Key practices for workplace accommodation:

  • Schedule morning meetings accordingly: Avoid very early travel commitments as Muslims may sleep later than usual in Ramadan due to the night prayer and wake up for the pre-dawn meal. Also avoid booking meetings close to sunset when the fast is broken.
  • Be considerate: Many Muslims will not mind others eating and drinking in front of them however, where possible, avoid face to face meetings centred around food and drink such as lunches or coffee catch-ups. As an alternative, consider meetings at an office.
  • Flexible working hours: Recognise the need for flexibility in work schedules to accommodate fasting hours and additional prayers. Be inclusive and consider moving meetings, switching to virtual engagements, and asking individuals what works for them. Temporarily amending the ratio of hybrid working may also be a useful approach, allowing fasting employees more time working from home during Ramadan.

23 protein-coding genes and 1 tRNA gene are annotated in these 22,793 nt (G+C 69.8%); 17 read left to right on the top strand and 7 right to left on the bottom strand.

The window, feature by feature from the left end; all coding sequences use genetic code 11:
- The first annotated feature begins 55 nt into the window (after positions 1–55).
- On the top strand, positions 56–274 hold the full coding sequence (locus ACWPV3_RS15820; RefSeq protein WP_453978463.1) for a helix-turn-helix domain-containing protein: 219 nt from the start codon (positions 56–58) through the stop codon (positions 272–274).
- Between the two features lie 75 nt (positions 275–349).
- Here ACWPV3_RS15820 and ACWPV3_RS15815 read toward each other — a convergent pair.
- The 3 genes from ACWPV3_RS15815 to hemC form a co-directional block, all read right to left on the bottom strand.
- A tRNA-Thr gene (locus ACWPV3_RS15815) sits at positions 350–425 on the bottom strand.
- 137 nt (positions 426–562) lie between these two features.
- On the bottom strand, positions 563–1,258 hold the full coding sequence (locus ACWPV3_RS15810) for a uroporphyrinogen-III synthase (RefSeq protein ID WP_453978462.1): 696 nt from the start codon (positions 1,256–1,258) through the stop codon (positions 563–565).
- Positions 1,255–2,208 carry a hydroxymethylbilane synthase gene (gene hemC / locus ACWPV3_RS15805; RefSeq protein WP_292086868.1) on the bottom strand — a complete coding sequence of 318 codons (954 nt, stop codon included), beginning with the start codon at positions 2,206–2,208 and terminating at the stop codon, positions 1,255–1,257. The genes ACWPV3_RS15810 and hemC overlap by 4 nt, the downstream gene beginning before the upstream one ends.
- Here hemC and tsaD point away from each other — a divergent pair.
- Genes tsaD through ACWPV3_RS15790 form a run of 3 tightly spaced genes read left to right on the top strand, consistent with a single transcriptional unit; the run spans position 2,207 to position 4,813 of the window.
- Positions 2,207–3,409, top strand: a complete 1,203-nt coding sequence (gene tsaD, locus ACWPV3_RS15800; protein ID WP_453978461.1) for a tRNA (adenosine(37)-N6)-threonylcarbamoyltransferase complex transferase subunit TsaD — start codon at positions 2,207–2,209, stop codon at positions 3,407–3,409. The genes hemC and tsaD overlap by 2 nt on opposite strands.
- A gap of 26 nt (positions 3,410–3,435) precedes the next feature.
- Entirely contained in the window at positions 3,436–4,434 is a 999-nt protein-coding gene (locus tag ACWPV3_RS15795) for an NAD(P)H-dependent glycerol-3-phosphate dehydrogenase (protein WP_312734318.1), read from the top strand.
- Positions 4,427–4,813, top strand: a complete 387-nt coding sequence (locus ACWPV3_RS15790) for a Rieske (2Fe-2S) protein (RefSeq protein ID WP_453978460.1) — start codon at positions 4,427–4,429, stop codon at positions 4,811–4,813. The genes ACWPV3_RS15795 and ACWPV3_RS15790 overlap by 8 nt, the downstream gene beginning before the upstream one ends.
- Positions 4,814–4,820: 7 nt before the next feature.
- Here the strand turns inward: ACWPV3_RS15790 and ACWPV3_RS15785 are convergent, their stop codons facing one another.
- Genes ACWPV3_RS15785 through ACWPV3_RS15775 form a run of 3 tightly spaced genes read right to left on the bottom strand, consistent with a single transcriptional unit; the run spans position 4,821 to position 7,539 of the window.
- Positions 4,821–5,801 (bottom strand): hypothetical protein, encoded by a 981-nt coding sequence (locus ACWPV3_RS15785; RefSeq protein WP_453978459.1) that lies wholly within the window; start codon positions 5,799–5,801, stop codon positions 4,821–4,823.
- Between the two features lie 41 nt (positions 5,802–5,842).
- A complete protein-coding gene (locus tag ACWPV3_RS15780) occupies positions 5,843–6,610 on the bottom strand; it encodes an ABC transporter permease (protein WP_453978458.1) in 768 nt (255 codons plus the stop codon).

• Encourage regular breaks: Support fasting colleagues by encouraging short breaks throughout the day for sustained productivity and well-being.
  • Understand individual needs: Acknowledge that engagement with Ramadan varies among individuals, reflecting a spectrum of personal faith experiences. It is important not to judge or compare individuals because of their responsibilities in and outside work.
  • Evening events: Dinners or events in the evening are not impossible. Consider delaying dinner until the fast opens and remember many Muslims will open the fast with the customary practice of consuming water and dates followed by the sunset (maghrib) prayer.